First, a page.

Monday, May 4, 2009

Why We Travel to Brave New Worlds


Posted by Travel Sentry

It's a great time to travel the world. Hit the road. Time and money will always be in short supply, so go now before it's too late. There is no education more interesting, valuable and self-satisfying than that gained by traveling to far-flung locales. Travel takes the fear out of foreign ways and opens brave new worlds.


This morning I came across this article entitled
"Brave New Worlds" written by Joshua Cooper Ramo, the author of "The Age of the Unthinkable." And so it seemed appropriate to share Ramo's words on evolving in the time of uncertainty and insanity. He makes a good argument to hold on for a brave new world. Here are some excerpts from his article published in Departures Magazine...


"To begin with, it's worth noting that all the insanity around us notwithstanding, there will be a moment when this age will start to make sense. That brave new world will look very different than it does now. And - though this may be the hardest thing to imagine, what with the economy in shambles and creeping anxiety about ideas we hold dear - in some ways it will look better. But it is also true that there is no book of answers we can take off the shelf, peruse quickly as if looking up a forgotten recipe, and then snap shut with a nod and the acknowledgment, Now, I understand this age. No, in an era in which the improbably has somehow become the inevitable - when the world's most solid-looking financial system tumbles into chaos in less than a year, when countries we thought pleasant turn dangerous, when our own lives seem constantly assailed by fresh risks - the old rules are frankly of very little use. Optimism and an innovative spirit matter a great deal now. Yet there will be many dark days ahead when it will be hard to get too far from that old and unnerving aphorism of Mao Zedong's: A revolution isn't a dinner party...

"It's as if we've moved from playing an already complex game of chess to some sort of endlessly changing puzzle (think ten-dimensional Sudoku). Answers that our experts insist are the best choices, answers that make sense one day - attack terrorists or bail out banks - not only fail, but appear to backfire. If you sit in the cafes in south Beirut and watch Hezbollah build new neighborhoods and become stronger even under siege, if you order coffee in the lobby of the Poly Plaza building in Beijing where China's newly powerful investment fund is based, if you feel the stiff tension in Mexico City's trendy Zona Rosa district: you certainly get a sense of new forces starting to shift and collide...our only chance is to get out of the house and start looking for signs of the new. Travel, tourism, and culture instantly become more than hobbies or distractions; they are transformed into our best hope of understanding...

"While we may be living in an age of unthinkable disruption, we're not condemned to be mere victims. Each of us can play in this game of mixing and matching ideas. Individuals have never had more power. And this means we are in a sort of race, because though it is true that 90 percent of nongovernmental organizations were created in the last ten years, it is also true that 90 percent of suicide bombings occurred in that same span. What lies ahead of us now is this sprint between forces of good and forces of bad. It is a race we are all part of, like it or not. The new global risks, from financial panic to computer viruses, hit everyone evenly. There's no hiding. But if the world's current instability is written out in your latest bank statement, it is also spelled out in the ambition of your kids to make new and faster Internet sites, of your friends to lend a hand to one another, and maybe even in your own instinct that we've arrived at a moment when you can pursue work that combines your passion for the world with something that has been aching in your soul. This urge to shape and create explains why what often seem like our greatest moments of peril sometimes turn into historic moments of reinvention. Think of how some setback in your own life simply laid a foundation for still greater success.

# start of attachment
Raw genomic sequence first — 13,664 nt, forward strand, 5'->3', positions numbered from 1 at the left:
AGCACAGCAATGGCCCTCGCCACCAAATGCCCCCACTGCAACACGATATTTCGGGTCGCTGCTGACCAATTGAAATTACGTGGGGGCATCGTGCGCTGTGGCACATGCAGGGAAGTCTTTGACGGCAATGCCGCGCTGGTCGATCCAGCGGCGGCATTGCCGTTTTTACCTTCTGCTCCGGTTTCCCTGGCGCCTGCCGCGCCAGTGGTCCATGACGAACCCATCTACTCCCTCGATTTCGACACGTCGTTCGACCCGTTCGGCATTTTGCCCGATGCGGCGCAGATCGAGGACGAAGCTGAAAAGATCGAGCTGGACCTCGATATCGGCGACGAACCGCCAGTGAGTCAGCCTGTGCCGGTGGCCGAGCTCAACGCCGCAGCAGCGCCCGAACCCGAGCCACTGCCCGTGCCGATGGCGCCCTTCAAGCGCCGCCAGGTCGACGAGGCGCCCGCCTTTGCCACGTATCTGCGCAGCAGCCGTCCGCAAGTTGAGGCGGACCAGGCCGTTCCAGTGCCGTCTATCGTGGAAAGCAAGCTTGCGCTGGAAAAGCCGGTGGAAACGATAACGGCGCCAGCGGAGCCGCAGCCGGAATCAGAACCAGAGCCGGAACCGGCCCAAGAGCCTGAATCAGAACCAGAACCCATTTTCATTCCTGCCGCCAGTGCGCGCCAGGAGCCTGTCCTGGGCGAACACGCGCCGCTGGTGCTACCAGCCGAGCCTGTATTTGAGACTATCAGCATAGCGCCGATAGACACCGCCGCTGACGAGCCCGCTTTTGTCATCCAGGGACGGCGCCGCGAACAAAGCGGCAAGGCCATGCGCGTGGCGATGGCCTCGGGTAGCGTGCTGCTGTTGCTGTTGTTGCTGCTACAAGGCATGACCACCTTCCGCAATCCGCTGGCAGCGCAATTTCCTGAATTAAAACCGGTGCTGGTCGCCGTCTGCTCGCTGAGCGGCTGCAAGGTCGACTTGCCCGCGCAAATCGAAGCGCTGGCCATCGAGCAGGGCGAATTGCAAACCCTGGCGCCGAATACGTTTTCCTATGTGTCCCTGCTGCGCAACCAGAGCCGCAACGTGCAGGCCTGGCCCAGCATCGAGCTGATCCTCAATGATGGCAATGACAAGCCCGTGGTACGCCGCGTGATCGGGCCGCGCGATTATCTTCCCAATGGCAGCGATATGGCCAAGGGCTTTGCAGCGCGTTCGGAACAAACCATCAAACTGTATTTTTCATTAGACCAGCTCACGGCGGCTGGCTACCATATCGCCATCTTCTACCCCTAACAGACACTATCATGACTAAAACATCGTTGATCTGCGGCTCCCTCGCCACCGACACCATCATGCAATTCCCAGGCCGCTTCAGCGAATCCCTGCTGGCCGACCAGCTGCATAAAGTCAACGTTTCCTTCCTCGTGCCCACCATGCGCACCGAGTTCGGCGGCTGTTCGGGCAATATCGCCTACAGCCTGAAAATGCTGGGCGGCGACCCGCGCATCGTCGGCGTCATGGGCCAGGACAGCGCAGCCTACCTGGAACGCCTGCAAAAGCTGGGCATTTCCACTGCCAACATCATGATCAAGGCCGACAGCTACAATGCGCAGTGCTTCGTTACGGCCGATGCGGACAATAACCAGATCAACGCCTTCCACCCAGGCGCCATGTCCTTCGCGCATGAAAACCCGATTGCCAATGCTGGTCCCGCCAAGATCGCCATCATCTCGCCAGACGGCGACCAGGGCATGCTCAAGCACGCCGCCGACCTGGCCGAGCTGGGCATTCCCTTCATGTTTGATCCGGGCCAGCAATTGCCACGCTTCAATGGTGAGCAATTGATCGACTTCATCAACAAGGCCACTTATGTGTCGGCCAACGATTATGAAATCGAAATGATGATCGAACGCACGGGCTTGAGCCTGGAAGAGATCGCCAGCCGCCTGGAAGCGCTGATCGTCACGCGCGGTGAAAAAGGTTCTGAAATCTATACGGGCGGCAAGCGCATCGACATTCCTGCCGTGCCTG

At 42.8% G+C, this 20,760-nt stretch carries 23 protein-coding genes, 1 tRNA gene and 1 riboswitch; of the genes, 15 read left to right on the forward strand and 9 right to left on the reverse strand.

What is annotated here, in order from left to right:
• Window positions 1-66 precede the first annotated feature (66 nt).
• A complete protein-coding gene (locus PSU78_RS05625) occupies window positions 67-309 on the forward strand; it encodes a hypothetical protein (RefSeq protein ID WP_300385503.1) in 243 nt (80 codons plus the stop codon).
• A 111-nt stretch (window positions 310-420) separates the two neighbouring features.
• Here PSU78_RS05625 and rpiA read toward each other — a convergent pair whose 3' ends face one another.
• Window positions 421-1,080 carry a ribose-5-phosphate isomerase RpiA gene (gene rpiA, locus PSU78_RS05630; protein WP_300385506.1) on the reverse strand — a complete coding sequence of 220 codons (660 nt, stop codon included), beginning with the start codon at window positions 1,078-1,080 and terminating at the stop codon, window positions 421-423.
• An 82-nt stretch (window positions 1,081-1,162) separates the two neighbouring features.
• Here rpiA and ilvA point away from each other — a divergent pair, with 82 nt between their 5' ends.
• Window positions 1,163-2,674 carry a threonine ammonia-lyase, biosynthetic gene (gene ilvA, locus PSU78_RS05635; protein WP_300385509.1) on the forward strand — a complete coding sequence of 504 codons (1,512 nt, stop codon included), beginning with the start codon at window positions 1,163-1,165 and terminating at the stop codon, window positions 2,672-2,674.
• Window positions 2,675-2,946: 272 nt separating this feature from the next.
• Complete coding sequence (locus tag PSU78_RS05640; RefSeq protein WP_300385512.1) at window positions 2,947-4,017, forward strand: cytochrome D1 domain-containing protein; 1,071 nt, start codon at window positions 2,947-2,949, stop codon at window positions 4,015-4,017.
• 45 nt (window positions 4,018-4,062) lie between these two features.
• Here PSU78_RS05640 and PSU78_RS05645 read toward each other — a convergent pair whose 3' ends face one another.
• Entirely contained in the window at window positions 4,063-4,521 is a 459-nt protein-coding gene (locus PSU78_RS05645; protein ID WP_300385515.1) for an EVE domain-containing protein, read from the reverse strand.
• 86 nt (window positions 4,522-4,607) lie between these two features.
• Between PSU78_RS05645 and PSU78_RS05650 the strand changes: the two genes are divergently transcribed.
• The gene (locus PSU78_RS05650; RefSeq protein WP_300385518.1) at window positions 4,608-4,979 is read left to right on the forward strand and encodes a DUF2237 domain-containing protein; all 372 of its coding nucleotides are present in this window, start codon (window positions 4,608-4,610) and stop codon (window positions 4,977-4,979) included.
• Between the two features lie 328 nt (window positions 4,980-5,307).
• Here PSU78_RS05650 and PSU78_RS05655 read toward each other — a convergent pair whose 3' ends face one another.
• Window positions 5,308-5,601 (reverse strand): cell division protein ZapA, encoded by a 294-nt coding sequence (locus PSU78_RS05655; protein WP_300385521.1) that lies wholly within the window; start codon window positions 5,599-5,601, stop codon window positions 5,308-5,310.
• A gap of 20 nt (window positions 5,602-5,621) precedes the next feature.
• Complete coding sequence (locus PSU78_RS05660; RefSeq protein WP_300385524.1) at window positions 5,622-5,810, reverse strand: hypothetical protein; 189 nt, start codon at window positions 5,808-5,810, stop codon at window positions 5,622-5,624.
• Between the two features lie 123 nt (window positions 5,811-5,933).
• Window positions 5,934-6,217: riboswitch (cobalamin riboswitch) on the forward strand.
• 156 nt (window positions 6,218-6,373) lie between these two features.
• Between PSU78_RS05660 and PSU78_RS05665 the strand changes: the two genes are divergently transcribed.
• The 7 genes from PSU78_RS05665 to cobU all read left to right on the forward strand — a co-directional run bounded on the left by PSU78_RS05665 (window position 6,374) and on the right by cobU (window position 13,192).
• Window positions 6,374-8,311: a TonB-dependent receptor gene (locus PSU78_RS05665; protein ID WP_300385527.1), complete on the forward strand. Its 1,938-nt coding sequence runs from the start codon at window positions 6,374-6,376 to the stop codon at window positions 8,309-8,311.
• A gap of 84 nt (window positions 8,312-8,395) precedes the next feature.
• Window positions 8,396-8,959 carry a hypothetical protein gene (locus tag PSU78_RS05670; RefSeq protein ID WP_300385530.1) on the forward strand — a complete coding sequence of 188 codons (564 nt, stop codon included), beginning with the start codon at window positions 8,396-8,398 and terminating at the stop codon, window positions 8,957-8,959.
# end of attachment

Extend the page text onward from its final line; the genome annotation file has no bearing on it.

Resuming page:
"Mao was right. Revolution isn't a dinner party. It is the chance for something better. It is the chance to cook up something out of our dreams, to develop new recipes that fit appetites that somehow are different than they were a year ago, to be decent on a scale we might not have imagined possible. And it's this that makes this an age of unthinkable possibility, a moment when we can ceaselessly surprise ourselves for the better. We're not being served anymore at the table of history. We're cooking for ourselves and enjoying, again, the full and dangerous and unnerving pleasure of creation."

2 comments:

Irina said...

World tour!!! This is my first dream in my life. Never will I get any chance for world tour. What ever I am not feeling sad for this. But I am enjoying world tour by reading article, blog etc. I can’t remember; I was reading in a blog where it said that, “We travel, initially, to lose ourselves; and we travel, next, to find ourselves. We travel to open our hearts and eyes and learn more about the world than our newspapers will accommodate. We travel to bring what little we can, in our ignorance and knowledge, to those parts of the globe whose riches are differently dispersed. And we travel, in essence, to become young fools again—to slow time down and get taken in, and fall in love once more.”In fact I agree with this.

Gerry Davidson said...

Well said. Thanks